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Proceedings Paper

Evaluation of the clouds and the Earth's radiant energy system (CERES) scanner pointing accuracy using a coastline detection system
Author(s): Jon Chris Currey; G. Louis Smith; Bob Neely
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Paper Abstract

Clouds and the Earth's Radiant Energy System (CERES) is a NASA investigation to examine the role of clouds in the radiative energy flow through the Earth-atmosphere system. The first CERES scanning radiometer was launched on November 27, 1997 into a 35 degree inclination, 350 km altitude orbit, on the Tropical Rainfall Measuring Mission (TRMM) spacecraft. The CERES instrument consists of a three channel scanning broadband radiometer. The spectral bands measure shortwave, window and total radiation reflected or emitted from the Earth-atmosphere system. Each Earth viewing measurement is geolocated to the Earth fixed coordinate system using satellite ephemeris, Earth rotation and geoid, and instrument pointing data. The interactive CERES coastline detection system is used to assess the accuracy of the CERES geolocation process. By analyzing radiative flux gradients at the boundaries of ocean and land masses, the accuracy of the scanner measurement locations may be derived for the CERES/TRMM instrument/satellite system. The resulting CERES measurement location errors are within 10 percent of the nadir footprint size. Precise pointing knowledge of the Visible and IR scanner is required for convolution of cloud properties onto the CERES footprint; initial VIRS coastline results are included.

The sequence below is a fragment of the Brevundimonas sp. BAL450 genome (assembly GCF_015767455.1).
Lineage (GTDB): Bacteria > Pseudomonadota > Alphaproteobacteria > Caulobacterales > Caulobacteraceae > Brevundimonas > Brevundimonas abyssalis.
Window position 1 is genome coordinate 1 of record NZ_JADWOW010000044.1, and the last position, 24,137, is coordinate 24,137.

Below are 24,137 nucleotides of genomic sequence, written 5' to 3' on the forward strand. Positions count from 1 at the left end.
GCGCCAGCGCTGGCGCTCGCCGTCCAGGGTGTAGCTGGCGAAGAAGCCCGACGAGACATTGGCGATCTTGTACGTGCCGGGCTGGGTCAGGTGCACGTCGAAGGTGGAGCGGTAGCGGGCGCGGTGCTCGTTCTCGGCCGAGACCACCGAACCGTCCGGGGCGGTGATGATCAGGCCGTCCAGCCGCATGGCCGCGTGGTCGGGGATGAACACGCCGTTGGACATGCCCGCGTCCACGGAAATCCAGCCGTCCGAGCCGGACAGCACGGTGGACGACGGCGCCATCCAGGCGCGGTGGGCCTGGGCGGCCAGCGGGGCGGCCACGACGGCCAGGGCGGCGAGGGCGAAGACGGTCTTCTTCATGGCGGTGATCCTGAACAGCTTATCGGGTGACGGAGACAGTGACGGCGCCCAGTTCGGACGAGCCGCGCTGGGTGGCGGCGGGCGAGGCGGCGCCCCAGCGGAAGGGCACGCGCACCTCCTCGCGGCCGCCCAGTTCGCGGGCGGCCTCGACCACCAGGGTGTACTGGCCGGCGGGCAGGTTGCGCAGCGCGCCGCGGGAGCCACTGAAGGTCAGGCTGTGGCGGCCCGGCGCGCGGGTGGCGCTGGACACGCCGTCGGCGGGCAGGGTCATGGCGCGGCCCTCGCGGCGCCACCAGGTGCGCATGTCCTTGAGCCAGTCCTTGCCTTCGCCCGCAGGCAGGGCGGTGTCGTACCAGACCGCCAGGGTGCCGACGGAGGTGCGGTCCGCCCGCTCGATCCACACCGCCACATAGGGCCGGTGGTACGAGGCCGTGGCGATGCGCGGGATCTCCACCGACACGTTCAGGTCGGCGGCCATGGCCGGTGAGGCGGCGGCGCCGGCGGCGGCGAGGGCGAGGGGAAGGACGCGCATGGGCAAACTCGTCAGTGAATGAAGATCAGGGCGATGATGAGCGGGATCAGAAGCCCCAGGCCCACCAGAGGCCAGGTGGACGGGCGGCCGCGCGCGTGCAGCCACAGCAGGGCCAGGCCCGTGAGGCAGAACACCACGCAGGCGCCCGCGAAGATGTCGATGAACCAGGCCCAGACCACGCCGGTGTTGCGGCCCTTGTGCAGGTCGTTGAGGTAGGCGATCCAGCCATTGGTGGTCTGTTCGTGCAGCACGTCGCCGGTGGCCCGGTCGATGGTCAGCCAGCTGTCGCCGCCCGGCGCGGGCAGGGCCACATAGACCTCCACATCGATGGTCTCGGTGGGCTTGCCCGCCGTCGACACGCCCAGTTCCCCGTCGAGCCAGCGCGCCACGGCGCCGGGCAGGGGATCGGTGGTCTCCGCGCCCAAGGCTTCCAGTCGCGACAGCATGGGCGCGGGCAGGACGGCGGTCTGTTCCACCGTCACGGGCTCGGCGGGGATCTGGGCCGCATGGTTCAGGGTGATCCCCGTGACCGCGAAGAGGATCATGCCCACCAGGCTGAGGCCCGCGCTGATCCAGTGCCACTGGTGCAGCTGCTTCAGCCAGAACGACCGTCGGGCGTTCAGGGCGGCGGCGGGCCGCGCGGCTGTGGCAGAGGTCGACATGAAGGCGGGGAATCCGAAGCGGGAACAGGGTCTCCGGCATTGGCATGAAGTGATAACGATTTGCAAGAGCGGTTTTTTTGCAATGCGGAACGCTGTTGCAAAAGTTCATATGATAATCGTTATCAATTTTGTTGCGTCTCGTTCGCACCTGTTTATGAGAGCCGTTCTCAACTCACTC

Paper Details

Date Published: 3 October 1998
PDF: 10 pages
Proc. SPIE 3439, Earth Observing Systems III, (3 October 1998); doi: 10.1117/12.325642
Show Author Affiliations
Jon Chris Currey, NASA Langley Research Ctr. (United States)
G. Louis Smith, NASA Langley Research Ctr. (United States)
Bob Neely, Science Applications International Corp. (United States)

Published in SPIE Proceedings Vol. 3439:
Earth Observing Systems III
William L. Barnes, Editor(s)

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